Sivko GS, Sanford DC, Dearth LD, Tang D, DeWille JW: CCAAT/Enhancer binding protein delta (c/EBPdelta) regulation and expression in human mammary epithelial cells: II. Analysis of activating signal transduction pathways, transcriptional, post-transcriptional, and post-translational control. J Cell Biochem 2004, 93(4):844-856. 10.1002/jcb.20224.
Tang D, Sivko GS, Dewille JW: C/EBPdelta (CEBPD) gene expression in the SUM-52PE human breast cancer cell line and in primary breast tumors. Breast Cancer Res Treat 2005, 1-10.
Gery S, Tanosaki S, Hofmann WK, Koppel A, Koeffler HP: C/EBPdelta expression in a BCR-ABL-positive cell line induces growth arrest and myeloid differentiation. Oncogene 2005, 24(9):1589-1597. 10.1038/sj.onc.1208393.
Huang AM, Montagna C, Sharan S, Ni Y, Ried T, Sterneck E: Loss of CCAAT/enhancer binding protein delta promotes chromosomal instability. Oncogene 2004, 23(8):1549-1557. 10.1038/sj.onc.1207285.
Vegesna V, Takeuchi S, Hofmann WK, Ikezoe T, Tavor S, Krug U, Fermin AC, Heaney A, Miller CW, Koeffler HP: C/EBP-beta, C/EBP-delta, PU.1, AML1 genes: mutational analysis in 381 samples of hematopoietic and solid malignancies. Leuk Res 2002, 26(5):451-457. 10.1016/S0145-2126(01)00150-3.
Tang D, DeWille J: Detection of base sequence changes in the CEBPD gene in human breast cancer cell lines and primary breast cancer isolates. Mol Cell Probes 2003, 17(1):11-14. 10.1016/S0890-8508(02)00112-3.
Porter D, Lahti-Domenici J, Keshaviah A, Bae YK, Argani P, Marks J, Richardson A, Cooper A, Strausberg R, Riggins GJ, et al.: Molecular markers in ductal carcinoma in situ of the breast. Mol Cancer Res 2003, 1(5):362-375.
Porter DA, Krop IE, Nasser S, Sgroi D, Kaelin CM, Marks JR, Riggins G, Polyak K: A SAGE (serial analysis of gene expression) view of breast tumor progression. Cancer Res 2001, 61(15):5697-5702.
Agrawal S, Hofmann WK, Tidow N, Ehrich M, Boom D, Koschmieder S, Berdel WE, Serve H, Muller-Tidow C: The C/EBPdelta tumor suppressor is silenced by hypermethylation in acute myeloid leukemia. Blood 2007, 109(9):3895-3905. 10.1182/blood-2006-08-040147.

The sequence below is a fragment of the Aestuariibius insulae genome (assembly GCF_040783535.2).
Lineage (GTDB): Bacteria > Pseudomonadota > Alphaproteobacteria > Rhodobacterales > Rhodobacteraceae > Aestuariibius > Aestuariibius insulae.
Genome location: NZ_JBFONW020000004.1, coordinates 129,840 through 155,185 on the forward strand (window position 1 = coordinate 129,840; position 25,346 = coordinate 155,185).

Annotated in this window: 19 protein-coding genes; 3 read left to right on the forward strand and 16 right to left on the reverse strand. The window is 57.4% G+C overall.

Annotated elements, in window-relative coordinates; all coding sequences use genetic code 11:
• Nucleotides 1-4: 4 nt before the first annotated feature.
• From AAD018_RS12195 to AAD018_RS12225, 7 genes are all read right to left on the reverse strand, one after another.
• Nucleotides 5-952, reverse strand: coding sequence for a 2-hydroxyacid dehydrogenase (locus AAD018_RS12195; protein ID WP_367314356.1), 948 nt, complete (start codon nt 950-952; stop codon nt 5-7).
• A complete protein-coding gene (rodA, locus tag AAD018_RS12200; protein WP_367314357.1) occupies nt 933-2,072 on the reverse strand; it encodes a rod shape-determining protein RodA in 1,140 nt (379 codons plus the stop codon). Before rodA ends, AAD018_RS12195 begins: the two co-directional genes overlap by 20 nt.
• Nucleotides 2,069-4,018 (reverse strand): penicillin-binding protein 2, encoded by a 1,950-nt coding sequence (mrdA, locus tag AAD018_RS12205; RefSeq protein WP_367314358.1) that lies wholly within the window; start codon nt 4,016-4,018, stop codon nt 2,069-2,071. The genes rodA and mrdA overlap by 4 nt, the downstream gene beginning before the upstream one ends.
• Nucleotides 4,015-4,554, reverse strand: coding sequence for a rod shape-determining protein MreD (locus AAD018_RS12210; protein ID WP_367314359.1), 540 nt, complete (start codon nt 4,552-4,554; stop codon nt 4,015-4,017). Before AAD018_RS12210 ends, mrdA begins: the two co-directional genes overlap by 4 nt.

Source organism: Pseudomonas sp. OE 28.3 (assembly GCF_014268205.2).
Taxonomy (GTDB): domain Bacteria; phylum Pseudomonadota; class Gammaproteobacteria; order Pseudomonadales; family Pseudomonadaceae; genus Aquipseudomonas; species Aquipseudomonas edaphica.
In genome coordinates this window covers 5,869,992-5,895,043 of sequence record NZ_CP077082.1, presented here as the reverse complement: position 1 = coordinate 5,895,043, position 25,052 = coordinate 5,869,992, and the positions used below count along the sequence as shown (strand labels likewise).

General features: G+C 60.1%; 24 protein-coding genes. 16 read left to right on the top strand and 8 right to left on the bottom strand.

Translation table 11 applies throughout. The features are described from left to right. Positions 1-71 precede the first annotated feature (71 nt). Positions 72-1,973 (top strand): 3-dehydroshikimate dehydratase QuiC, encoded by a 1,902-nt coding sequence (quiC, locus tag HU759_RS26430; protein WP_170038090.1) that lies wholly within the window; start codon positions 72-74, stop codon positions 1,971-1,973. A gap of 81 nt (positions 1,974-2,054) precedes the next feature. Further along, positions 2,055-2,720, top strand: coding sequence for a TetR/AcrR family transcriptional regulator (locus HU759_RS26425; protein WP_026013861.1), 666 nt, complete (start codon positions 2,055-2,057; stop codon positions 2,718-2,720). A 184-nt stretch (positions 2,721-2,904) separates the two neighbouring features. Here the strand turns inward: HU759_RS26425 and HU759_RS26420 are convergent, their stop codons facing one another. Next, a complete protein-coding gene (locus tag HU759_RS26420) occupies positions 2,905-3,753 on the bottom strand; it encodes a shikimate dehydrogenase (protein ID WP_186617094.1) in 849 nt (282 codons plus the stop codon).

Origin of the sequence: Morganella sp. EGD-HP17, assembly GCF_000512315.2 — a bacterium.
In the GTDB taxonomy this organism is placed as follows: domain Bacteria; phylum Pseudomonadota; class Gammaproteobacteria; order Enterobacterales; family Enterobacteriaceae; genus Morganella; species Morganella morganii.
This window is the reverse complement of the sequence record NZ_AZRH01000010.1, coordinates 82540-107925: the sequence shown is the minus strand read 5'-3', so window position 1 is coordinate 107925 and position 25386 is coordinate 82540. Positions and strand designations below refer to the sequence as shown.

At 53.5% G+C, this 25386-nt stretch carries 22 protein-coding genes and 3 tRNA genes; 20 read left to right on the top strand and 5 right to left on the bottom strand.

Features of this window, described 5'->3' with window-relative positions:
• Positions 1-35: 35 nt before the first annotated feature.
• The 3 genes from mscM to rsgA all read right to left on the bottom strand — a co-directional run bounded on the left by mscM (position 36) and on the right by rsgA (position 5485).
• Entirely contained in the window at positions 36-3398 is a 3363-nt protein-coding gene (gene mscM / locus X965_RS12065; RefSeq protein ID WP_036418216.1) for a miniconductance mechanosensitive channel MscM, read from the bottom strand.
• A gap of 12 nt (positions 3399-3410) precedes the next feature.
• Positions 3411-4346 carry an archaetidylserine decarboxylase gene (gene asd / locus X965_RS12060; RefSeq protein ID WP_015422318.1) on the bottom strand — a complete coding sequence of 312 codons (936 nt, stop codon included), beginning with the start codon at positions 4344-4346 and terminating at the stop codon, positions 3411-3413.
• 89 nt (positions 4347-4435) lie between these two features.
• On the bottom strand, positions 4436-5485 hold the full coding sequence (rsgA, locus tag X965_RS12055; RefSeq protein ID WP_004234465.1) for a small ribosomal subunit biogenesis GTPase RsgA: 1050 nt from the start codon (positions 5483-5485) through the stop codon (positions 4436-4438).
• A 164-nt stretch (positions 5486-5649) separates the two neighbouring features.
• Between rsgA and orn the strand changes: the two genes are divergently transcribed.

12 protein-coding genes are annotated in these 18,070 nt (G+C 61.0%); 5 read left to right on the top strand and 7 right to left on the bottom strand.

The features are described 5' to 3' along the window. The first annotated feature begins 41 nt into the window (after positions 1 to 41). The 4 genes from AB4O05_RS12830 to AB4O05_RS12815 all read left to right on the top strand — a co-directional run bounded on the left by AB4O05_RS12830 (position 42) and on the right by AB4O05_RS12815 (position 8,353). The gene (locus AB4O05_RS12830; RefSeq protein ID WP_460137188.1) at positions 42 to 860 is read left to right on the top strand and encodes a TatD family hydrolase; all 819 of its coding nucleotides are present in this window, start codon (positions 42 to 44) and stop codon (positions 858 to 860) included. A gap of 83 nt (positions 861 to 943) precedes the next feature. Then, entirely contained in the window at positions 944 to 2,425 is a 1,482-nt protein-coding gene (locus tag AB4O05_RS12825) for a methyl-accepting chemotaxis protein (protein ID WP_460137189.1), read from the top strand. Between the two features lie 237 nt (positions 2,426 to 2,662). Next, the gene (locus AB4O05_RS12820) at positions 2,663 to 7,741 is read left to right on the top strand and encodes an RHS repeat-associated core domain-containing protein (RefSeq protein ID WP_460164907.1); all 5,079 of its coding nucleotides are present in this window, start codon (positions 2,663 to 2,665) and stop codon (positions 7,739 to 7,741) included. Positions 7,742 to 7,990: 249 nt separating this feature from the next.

Gigliotti AP, DeWille JW: Local signals induce CCAAT/enhancer binding protein-delta (C/EBP-delta) and C/EBP-beta mRNA expression in the involuting mouse mammary gland. Breast Cancer Res Treat 1999, 58(1):57-63. 10.1023/A:1006381906288.
Gigliotti AP, DeWille JW: Lactation status influences expression of CCAAT/enhancer binding protein isoform mRNA in the mouse mammary gland. J Cell Physiol 1998, 174(2):232-239. 10.1002/(SICI)1097-4652(199802)174:2<232::AID-JCP10>3.0.CO;2-E.
Gigliotti AP, Johnson PF, Sterneck E, DeWille JW: Nulliparous CCAAT/enhancer binding proteindelta (C/EBPdelta) knockout mice exhibit mammary gland ductal hyperlasia. Exp Biol Med (Maywood) 2003, 228(3):278-285.
Clarkson RW, Boland MP, Kritikou EA, Lee JM, Freeman TC, Tiffen PG, Watson CJ: The genes induced by signal transducer and activators of transcription (STAT)3 and STAT5 in mammary epithelial cells define the roles of these STATs in mammary development. Mol Endocrinol 2006, 20(3):675-685. 10.1210/me.2005-0392.
Cantwell CA, Sterneck E, Johnson PF: Interleukin-6-specific activation of the C/EBPdelta gene in hepatocytes is mediated by Stat3 and Sp1. Mol Cell Biol 1998, 18(4):2108-2117.
Li B, Si J, Dewille JW: Ultraviolet radiation (UVR) activates p38 MAP kinase and induces post-transcriptional stabilization of the C/EBPdelta mRNA in G(0) growth arrested mammary epithelial cells. J Cell Biochem 2007.
Zhou S, Dewille JW: Proteasome-mediated CCAAT/enhancer-binding protein delta (C/EBPdelta) degradation is ubiquitin-independent. Biochem J 2007, 405(2):341-349. 10.1042/BJ20061873.